From The Archives
Continuing the Overlord theme, this issue's blast from the past first appeared in number 50 of Despatches, back in April 1985. This was the first (and last) issue of Despatches to be professionally printed. One hundred copies were run off at great expense (this was before the advent of powerful home computers) to celebrate a half century of publication.
D-Day: June 6 1944
by Joe Weiss
a.m.: 1,136 RAF bombers fill the sky between
Thousands of paratroopers tumble out of waves of
British paratroopers, the 6th Airborne Division, float to earth
east of the
Battleships bombard German positions;
The first ships of the American First Army reach shallow water; supply-laden
men spill out and make for shore under heavy supporting fire.
The 4th Infantry Division winds up at the “easy”
At Pointe du Hoc another blood bath is under way as 225 members of the
The British Second Army wades in at the eastern end of the Calvados coast -
the 50th Infantry Division tackles
: Canada’s 3rd Infantry Division works the wind-whipped waters off Juno Beach. Their boats tossing atop six-foot-high whitecaps, the troops manage to destroy most of the enemy machine-gun nests within hours.
Although battles on other beaches take many casualties, by evening all five sea borne forces are firmly on French soil.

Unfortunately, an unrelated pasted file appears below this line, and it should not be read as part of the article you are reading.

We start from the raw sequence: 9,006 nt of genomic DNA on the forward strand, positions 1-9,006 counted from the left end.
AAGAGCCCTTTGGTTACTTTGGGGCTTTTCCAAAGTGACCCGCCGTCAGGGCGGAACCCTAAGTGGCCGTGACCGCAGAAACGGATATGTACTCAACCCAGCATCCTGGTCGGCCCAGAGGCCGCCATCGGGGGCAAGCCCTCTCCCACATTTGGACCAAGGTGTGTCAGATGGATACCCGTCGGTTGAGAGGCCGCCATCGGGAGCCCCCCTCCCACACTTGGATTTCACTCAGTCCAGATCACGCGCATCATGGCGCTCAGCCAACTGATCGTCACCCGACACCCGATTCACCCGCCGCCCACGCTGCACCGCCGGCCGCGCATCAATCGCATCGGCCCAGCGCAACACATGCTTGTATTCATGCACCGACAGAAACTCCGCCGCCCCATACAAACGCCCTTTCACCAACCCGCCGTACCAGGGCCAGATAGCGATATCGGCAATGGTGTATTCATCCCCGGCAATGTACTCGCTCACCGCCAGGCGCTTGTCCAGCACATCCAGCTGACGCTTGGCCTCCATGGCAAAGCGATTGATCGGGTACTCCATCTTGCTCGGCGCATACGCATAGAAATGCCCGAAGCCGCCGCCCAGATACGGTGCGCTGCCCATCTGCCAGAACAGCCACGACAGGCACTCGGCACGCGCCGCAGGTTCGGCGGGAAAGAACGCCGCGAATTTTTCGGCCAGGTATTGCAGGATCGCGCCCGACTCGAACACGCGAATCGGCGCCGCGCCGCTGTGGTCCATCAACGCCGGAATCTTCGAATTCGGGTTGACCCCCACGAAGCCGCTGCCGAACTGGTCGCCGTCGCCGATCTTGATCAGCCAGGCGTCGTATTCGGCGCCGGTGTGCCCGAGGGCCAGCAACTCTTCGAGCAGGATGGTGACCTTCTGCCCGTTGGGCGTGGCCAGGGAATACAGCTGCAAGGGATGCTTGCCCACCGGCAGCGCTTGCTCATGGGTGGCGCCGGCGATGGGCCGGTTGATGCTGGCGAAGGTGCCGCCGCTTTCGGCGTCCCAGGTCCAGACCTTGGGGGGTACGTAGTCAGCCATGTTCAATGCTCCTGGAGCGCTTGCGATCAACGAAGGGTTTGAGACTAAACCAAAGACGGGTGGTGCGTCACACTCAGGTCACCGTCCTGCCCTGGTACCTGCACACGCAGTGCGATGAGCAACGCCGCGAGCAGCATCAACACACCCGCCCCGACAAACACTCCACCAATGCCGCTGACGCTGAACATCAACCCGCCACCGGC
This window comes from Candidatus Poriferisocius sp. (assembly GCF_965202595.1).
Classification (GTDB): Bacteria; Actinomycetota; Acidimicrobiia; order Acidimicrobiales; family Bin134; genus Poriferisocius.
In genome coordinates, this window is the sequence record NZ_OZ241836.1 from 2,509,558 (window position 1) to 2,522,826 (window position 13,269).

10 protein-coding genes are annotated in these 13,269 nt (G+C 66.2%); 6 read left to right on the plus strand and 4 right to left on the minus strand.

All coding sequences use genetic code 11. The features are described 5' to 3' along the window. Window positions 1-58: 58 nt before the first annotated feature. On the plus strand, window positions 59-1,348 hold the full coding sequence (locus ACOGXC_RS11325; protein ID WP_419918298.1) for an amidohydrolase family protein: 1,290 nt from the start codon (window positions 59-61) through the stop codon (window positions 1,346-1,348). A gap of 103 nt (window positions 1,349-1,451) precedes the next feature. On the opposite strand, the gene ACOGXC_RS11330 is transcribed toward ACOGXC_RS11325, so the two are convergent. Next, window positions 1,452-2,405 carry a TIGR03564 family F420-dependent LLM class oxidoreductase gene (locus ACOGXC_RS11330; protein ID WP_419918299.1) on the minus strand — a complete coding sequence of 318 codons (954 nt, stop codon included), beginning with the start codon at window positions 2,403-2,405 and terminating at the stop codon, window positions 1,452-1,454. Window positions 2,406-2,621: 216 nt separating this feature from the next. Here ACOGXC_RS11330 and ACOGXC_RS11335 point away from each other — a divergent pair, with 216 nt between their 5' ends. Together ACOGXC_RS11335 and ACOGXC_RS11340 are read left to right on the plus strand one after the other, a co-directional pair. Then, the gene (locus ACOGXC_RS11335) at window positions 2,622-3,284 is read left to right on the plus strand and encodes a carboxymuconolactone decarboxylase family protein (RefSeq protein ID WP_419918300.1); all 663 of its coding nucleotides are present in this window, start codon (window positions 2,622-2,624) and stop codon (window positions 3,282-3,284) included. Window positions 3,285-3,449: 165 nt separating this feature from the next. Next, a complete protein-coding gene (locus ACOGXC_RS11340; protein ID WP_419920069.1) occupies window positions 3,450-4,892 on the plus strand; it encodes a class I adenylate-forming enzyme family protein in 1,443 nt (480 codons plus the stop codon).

June 7: The Allies announce their troops have “cleared all beaches of the enemy.” Having broken through the formidable Atlantic Wall, Americans, Britons and Canadians flood the interior fields and farmlands, storming German defences - fewer and weaker than on the coast.
8: The British capture historic
June 9: The British continue southward toward , but are repelled before they take the town by panzer divisions poised to protect this coveted link in the German defence line. The piecemeal enemy efforts elsewhere are less successful.
June 10: Allied liaison operations begin as Americans work their way east to rendezvous with the Anglo-Canadian beach-head, and west toward Carentan.
11: The Allied bridgehead now stretches
uninterrupted for 60 miles - from the
12: A bitterly contested Carentan falls,
capping the first phase of Supreme Commander Eisenhower’s “great
crusade”. Ten months later,
the eastward-moving Allies, having recouped